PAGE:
Getting Up and Running Locally¶
Setting Up Development Environment¶
Make sure to have the following on your host:
First things first.
Create a virtualenv:
$ python3.7 -m venv <virtual env path>
Activate the virtualenv you have just created:
$ source <virtual env path>/bin/activate
Install development requirements:
$ pip install -r requirements/local.txt
Create a new PostgreSQL database using createdb:
$ createdb <what you have entered as the project_slug at setup stage> -U postgres --password <password>
Set the environment variables for your database(s):
$ export DATABASE_URL=postgres://postgres:<password>@127.0.0.1:5432/<DB name given to createdb> # Optional: set broker URL if using Celery $ export CELERY_BROKER_URL=redis://localhost:6379/0
Check out the Settings page for a comprehensive list of the environments variables.
To help setting up your environment variables, you have a few options:
- create an
.envfile in the root of your project and define all the variables you need in it. Then you just need to have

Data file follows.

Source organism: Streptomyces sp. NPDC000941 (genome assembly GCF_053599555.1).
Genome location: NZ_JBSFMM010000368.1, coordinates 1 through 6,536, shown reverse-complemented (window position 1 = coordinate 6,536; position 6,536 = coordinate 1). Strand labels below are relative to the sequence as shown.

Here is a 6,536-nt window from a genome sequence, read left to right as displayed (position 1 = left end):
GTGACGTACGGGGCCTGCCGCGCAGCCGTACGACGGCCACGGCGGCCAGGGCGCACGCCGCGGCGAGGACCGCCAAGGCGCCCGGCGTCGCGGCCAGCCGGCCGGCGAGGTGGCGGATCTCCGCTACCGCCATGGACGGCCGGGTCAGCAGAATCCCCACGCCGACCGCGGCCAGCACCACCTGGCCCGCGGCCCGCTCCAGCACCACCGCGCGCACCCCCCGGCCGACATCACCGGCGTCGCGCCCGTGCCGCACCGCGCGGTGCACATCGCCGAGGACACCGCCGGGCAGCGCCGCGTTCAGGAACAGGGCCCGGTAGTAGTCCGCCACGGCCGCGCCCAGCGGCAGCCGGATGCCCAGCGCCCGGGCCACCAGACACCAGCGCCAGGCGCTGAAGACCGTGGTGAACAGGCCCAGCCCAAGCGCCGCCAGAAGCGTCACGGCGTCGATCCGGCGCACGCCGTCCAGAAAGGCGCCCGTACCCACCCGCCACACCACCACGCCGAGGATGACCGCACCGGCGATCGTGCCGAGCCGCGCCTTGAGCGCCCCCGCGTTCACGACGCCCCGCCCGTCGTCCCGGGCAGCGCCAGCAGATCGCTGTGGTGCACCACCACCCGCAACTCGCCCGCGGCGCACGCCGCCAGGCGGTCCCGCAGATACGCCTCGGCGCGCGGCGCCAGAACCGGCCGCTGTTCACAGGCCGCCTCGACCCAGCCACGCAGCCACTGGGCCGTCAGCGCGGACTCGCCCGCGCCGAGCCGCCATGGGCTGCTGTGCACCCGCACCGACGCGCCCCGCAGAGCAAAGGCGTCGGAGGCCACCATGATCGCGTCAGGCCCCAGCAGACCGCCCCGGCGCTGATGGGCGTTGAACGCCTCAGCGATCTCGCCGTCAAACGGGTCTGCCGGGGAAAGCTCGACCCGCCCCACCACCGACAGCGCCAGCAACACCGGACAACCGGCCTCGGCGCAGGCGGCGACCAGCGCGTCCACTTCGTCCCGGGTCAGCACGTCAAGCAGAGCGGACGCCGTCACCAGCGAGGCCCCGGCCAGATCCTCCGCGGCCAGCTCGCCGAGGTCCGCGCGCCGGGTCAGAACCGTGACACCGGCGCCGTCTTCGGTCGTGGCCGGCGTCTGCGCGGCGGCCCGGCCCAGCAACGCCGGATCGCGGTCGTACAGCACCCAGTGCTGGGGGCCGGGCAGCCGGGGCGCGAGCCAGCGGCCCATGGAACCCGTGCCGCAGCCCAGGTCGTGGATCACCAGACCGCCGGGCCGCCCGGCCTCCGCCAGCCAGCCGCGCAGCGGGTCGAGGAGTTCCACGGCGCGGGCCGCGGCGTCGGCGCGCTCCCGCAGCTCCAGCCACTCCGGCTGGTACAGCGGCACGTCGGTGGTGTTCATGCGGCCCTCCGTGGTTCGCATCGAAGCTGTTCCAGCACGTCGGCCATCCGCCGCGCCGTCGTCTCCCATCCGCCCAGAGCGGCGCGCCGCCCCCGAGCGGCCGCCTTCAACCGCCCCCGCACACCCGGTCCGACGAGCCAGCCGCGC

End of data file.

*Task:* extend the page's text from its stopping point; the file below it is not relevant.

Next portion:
DJANGO_READ_DOT_ENV_FILE=Truein your machine and all the variables will be read.
- Use a local environment manager like direnv
- create an
$ python manage.py migrate
See the application being served through Django development server:
$ python manage.py runserver 0.0.0.0:8000
Setup Email Backend¶
In order for the project to support MailHog it must have been bootstrapped with
use_mailhog set to
MailHog is used to receive emails during development, it is written in Go and has no external dependencies.
For instance, one of the packages we depend upon,
django-allauth sends verification emails to new users signing up as well as to the existing ones who have not yet verified themselves.
Download the latest MailHog release for your OS.
Rename the build to
Copy the file to the project root.
Make it executable:
$ chmod +x MailHog
Spin up another terminal window and start it there:
Check out http://127.0.0.1:8025/ to see how it goes.
Now you have your own mail server running locally, ready to receive whatever you send it.
If the project is configured to use Celery as a task scheduler then by default tasks are set to run on the main thread
when developing locally. If you have the appropriate setup on your local machine then set the following
CELERY_TASK_ALWAYS_EAGER = False
Sass Compilation & Live Reloading¶
If you’d like to take advantage of live reloading and Sass compilation you can do so with a little bit of preparation, see Sass Compilation & Live Reloading.
Congratulations, you have made it! Keep on reading to unleash full potential of Cookiecutter Django.